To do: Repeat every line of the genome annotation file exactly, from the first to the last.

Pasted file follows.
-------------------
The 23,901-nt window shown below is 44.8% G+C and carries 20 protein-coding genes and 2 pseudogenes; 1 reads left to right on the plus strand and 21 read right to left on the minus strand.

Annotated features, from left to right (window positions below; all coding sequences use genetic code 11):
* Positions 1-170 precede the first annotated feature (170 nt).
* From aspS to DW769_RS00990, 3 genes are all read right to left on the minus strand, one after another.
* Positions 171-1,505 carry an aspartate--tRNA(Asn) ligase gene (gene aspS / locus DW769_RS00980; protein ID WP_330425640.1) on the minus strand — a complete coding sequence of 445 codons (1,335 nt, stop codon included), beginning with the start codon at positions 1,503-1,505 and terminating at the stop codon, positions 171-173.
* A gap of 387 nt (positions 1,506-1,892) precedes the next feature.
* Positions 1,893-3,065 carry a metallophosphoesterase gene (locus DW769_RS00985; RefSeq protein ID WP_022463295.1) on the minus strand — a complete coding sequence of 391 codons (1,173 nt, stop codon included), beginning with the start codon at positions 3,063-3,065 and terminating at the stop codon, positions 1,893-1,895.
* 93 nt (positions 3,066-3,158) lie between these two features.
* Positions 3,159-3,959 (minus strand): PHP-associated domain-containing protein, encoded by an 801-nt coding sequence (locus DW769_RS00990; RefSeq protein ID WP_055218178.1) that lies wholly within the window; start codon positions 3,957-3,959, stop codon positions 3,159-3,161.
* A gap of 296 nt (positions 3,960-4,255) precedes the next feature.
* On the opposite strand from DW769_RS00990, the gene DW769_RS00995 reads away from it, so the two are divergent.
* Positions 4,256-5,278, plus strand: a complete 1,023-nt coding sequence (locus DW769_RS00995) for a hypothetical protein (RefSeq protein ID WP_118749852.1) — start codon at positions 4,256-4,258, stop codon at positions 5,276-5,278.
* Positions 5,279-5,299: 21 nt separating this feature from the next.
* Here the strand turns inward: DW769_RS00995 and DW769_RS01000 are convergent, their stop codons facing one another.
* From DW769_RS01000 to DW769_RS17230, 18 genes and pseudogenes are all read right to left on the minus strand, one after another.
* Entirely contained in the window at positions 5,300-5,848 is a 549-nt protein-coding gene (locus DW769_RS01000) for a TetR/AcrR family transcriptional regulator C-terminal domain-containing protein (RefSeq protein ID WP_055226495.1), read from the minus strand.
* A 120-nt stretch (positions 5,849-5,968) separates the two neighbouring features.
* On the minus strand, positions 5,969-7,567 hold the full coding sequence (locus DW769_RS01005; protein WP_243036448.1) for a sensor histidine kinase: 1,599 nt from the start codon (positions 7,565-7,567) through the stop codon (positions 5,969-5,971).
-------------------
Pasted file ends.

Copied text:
The 23,901-nt window shown below is 44.8% G+C and carries 20 protein-coding genes and 2 pseudogenes; 1 reads left to right on the plus strand and 21 read right to left on the minus strand.

Annotated features, from left to right (window positions below; all coding sequences use genetic code 11):
* Positions 1-170 precede the first annotated feature (170 nt).
* From aspS to DW769_RS00990, 3 genes are all read right to left on the minus strand, one after another.
* Positions 171-1,505 carry an aspartate--tRNA(Asn) ligase gene (gene aspS / locus DW769_RS00980; protein ID WP_330425640.1) on the minus strand — a complete coding sequence of 445 codons (1,335 nt, stop codon included), beginning with the start codon at positions 1,503-1,505 and terminating at the stop codon, positions 171-173.
* A gap of 387 nt (positions 1,506-1,892) precedes the next feature.
* Positions 1,893-3,065 carry a metallophosphoesterase gene (locus DW769_RS00985; RefSeq protein ID WP_022463295.1) on the minus strand — a complete coding sequence of 391 codons (1,173 nt, stop codon included), beginning with the start codon at positions 3,063-3,065 and terminating at the stop codon, positions 1,893-1,895.
* 93 nt (positions 3,066-3,158) lie between these two features.
* Positions 3,159-3,959 (minus strand): PHP-associated domain-containing protein, encoded by an 801-nt coding sequence (locus DW769_RS00990; RefSeq protein ID WP_055218178.1) that lies wholly within the window; start codon positions 3,957-3,959, stop codon positions 3,159-3,161.
* A gap of 296 nt (positions 3,960-4,255) precedes the next feature.
* On the opposite strand from DW769_RS00990, the gene DW769_RS00995 reads away from it, so the two are divergent.
* Positions 4,256-5,278, plus strand: a complete 1,023-nt coding sequence (locus DW769_RS00995) for a hypothetical protein (RefSeq protein ID WP_118749852.1) — start codon at positions 4,256-4,258, stop codon at positions 5,276-5,278.
* Positions 5,279-5,299: 21 nt separating this feature from the next.
* Here the strand turns inward: DW769_RS00995 and DW769_RS01000 are convergent, their stop codons facing one another.
* From DW769_RS01000 to DW769_RS17230, 18 genes and pseudogenes are all read right to left on the minus strand, one after another.
* Entirely contained in the window at positions 5,300-5,848 is a 549-nt protein-coding gene (locus DW769_RS01000) for a TetR/AcrR family transcriptional regulator C-terminal domain-containing protein (RefSeq protein ID WP_055226495.1), read from the minus strand.
* A 120-nt stretch (positions 5,849-5,968) separates the two neighbouring features.
* On the minus strand, positions 5,969-7,567 hold the full coding sequence (locus DW769_RS01005; protein WP_243036448.1) for a sensor histidine kinase: 1,599 nt from the start codon (positions 7,565-7,567) through the stop codon (positions 5,969-5,971).